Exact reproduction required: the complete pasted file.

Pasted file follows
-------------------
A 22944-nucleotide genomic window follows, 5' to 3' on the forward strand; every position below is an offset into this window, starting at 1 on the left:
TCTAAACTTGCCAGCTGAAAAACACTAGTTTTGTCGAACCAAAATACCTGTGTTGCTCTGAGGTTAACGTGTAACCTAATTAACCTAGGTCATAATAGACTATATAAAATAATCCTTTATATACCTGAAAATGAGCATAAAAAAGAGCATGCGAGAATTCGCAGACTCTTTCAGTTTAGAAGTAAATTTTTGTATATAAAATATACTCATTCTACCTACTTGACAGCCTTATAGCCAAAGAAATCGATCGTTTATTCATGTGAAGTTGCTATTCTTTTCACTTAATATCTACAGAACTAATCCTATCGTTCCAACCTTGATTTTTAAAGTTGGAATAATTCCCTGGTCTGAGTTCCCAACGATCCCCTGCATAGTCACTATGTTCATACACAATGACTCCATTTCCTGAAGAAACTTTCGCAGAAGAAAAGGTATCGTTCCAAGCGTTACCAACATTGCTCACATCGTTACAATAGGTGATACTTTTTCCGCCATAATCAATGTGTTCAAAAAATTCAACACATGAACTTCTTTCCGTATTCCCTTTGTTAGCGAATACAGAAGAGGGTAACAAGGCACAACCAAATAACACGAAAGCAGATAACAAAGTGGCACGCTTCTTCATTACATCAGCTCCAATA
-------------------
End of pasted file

A 22944-nucleotide genomic window follows, 5' to 3' on the forward strand; every position below is an offset into this window, starting at 1 on the left:
TCTAAACTTGCCAGCTGAAAAACACTAGTTTTGTCGAACCAAAATACCTGTGTTGCTCTGAGGTTAACGTGTAACCTAATTAACCTAGGTCATAATAGACTATATAAAATAATCCTTTATATACCTGAAAATGAGCATAAAAAAGAGCATGCGAGAATTCGCAGACTCTTTCAGTTTAGAAGTAAATTTTTGTATATAAAATATACTCATTCTACCTACTTGACAGCCTTATAGCCAAAGAAATCGATCGTTTATTCATGTGAAGTTGCTATTCTTTTCACTTAATATCTACAGAACTAATCCTATCGTTCCAACCTTGATTTTTAAAGTTGGAATAATTCCCTGGTCTGAGTTCCCAACGATCCCCTGCATAGTCACTATGTTCATACACAATGACTCCATTTCCTGAAGAAACTTTCGCAGAAGAAAAGGTATCGTTCCAAGCGTTACCAACATTGCTCACATCGTTACAATAGGTGATACTTTTTCCGCCATAATCAATGTGTTCAAAAAATTCAACACATGAACTTCTTTCCGTATTCCCTTTGTTAGCGAATACAGAAGAGGGTAACAAGGCACAACCAAATAACACGAAAGCAGATAACAAAGTGGCACGCTTCTTCATTACATCAGCTCCAATA